Or it may have simply been a farmer’s tool. Finding relics teases your imagination: How did it get there? Who touched it? Did the owner look for the lost goods? Did he or she miss them? History as viewed through these lost objects brings people to life.
Another Westport detectorist found a tooth with a massive gold filling in it. The gold alone is worth several hundred dollars, but the pondering of how anyone lost such a thing is invaluable.
He also found a Hessian soldier’s button. Hessians accompanied British General William Tryon on his 1779 raid on Fairfield and Norwalk.
Those old artifacts are still with me, as is the urge to uncover more bits of the past. To be sure, it’s illegal to hunt in many spots — especially historic sites — and permission is needed to hunt most anywhere else.
The property that held that Confederate button belongs to a friend of mine. We assured him we would carefully fill any holes we dig, and offered to share anything we found. Most people are as excited as we are over the finds. We’re often called back when they buy detectors for themselves, or ask us to teach their kids about the hobby.
Finding a place to hunt isn’t difficult. Finding a good spot, however, is. Open parks, the beach, fields and old schools are obvious, as people drop all sorts of things, from coins and rings to a Rolex Daytona (not found by me!).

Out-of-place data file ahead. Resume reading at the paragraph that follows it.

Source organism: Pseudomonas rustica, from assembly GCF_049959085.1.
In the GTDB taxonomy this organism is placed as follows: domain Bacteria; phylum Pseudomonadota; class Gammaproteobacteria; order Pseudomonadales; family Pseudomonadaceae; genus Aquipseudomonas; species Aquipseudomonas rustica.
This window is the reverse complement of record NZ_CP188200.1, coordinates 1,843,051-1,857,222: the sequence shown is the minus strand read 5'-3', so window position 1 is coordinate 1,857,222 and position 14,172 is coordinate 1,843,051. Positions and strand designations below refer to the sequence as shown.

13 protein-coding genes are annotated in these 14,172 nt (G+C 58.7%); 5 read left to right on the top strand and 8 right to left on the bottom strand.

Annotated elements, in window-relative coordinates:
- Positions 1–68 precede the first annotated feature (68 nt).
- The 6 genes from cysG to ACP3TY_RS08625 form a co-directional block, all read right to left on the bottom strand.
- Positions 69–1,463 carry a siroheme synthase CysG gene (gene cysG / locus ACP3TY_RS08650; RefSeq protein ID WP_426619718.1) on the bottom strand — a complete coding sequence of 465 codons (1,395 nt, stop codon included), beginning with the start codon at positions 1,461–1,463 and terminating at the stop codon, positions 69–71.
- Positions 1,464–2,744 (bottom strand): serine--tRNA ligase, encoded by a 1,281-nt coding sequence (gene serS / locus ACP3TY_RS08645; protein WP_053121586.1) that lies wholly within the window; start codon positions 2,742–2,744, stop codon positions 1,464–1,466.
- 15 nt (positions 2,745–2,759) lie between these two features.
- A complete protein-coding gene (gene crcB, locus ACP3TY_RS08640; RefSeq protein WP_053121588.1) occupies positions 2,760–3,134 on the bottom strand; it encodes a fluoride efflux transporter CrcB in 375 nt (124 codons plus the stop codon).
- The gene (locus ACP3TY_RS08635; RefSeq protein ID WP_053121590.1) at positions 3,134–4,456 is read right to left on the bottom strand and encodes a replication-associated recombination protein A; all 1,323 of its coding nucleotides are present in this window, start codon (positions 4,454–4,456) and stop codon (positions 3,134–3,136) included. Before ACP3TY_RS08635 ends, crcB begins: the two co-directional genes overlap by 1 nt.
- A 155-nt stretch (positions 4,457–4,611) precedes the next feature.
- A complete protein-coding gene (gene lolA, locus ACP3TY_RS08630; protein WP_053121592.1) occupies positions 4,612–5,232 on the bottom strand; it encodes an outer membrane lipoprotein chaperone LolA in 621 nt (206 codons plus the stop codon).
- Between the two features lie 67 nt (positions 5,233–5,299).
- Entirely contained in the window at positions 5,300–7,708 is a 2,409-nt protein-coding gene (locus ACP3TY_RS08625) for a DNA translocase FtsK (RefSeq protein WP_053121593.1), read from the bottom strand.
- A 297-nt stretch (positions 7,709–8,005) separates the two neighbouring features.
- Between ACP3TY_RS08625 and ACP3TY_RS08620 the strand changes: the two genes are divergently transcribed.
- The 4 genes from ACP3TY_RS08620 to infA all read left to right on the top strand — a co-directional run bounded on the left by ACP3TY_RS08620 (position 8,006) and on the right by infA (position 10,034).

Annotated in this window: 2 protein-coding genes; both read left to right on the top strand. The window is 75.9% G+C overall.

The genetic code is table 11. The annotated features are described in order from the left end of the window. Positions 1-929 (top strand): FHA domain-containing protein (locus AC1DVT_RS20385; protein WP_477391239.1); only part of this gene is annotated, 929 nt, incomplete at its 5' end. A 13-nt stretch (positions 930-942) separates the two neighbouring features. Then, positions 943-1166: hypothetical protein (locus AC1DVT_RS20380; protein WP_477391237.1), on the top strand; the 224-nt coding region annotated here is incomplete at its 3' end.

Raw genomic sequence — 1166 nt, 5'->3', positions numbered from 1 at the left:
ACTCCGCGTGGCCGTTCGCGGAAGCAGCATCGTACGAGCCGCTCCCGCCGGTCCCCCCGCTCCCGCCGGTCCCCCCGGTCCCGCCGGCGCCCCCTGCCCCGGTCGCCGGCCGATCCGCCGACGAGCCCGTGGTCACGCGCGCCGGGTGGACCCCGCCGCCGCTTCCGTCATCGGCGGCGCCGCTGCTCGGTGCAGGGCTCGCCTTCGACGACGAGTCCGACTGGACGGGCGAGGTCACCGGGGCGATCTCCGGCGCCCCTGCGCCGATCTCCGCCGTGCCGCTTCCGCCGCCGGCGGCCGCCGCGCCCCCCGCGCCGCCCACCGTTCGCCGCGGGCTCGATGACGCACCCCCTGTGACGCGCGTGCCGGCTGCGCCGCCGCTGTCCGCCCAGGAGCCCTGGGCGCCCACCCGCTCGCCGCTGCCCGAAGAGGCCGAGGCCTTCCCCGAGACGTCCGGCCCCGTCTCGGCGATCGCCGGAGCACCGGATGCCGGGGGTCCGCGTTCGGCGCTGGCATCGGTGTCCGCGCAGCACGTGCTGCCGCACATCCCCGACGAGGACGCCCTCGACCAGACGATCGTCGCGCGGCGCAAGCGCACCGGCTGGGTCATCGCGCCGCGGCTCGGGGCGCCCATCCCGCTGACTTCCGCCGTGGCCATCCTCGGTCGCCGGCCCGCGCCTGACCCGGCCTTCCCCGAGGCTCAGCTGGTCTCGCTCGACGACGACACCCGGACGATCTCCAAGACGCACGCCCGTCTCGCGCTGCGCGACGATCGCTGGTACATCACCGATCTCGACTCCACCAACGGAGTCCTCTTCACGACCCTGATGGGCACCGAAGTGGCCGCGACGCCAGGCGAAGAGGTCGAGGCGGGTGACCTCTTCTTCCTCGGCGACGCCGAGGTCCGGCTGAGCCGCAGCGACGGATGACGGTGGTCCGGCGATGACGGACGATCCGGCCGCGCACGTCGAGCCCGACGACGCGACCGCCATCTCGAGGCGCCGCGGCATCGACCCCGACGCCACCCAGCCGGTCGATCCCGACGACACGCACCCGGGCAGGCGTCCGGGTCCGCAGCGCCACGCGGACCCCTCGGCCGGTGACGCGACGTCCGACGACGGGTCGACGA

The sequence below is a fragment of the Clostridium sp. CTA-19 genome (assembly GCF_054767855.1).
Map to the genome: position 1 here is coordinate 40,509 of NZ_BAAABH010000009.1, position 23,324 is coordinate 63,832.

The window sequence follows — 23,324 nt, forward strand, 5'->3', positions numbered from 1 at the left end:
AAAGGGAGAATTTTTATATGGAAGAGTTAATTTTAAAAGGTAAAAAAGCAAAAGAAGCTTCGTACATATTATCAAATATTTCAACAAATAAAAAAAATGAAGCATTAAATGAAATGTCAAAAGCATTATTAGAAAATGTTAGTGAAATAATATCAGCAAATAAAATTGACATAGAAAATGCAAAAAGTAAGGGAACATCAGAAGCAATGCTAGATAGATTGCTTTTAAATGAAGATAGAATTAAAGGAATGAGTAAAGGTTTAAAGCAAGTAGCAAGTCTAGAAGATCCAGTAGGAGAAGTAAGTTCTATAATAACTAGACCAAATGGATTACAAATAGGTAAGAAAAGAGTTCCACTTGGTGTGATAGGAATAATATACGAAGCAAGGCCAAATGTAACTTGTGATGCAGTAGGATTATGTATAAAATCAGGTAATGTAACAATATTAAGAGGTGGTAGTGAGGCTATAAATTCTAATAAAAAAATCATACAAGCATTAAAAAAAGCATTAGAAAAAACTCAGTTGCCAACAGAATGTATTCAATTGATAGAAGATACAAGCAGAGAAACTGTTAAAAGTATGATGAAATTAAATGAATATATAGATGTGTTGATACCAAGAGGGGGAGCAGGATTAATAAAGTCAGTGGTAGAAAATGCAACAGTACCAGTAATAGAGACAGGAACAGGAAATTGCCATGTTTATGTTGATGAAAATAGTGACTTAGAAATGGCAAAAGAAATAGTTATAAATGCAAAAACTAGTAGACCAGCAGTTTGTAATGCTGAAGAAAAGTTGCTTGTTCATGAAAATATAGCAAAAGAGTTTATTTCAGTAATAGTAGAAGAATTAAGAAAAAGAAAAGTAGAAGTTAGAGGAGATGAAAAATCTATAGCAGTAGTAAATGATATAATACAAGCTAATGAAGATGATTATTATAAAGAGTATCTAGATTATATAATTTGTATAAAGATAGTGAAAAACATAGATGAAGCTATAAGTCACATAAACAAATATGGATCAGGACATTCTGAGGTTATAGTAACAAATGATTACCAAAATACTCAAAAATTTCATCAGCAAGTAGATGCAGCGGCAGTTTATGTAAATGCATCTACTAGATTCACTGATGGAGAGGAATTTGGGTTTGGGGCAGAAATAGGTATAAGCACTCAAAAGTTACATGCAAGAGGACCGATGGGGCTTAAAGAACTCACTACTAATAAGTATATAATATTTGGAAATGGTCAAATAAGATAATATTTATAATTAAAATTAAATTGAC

I had the chance to take my son on a “Back to the Front” trip to visit battlefields in Europe. In a foxhole near Bastogne, we found the dog tag of a US paratrooper. After some research we returned it to his family.
The areas around old homes or foundations are prime. People drop things, lose buttons and have holes in their pockets.
My little entourage has found coins going back to the 1600s. It takes some old-fashioned chutzpah, but if you see the homeowner just ask, and promise you won’t leave a mess and will share finds.
We sometimes leave a letter in mailboxes asking permission. We emphasize our goal; I add a long list of archaeology courses to indicate intellectual interest.
Old maps show foundations of lost homes deep in the woods. LiDAR is a remote sensing method that shows different contours in the landscape. A rectangle is manmade (like a foundation).
Finds are random. We’ve been out for hours and collected little more than ticks and poison ivy. The CSA button was found in the first few minutes of hunting. I’ve found arrowheads on the surface (not with the detector) and 1990 pennies down 12 inches.
The surprise is part of the allure. In fact, that discovery might be the whole thing.
We’ll do more research on the house in question to find out who lived there and might have served in the Civil War. Note that about 100 Westporters made up Company E of the 17th Connecticut Regiment and fought at Chancellorsville and Gettysburg.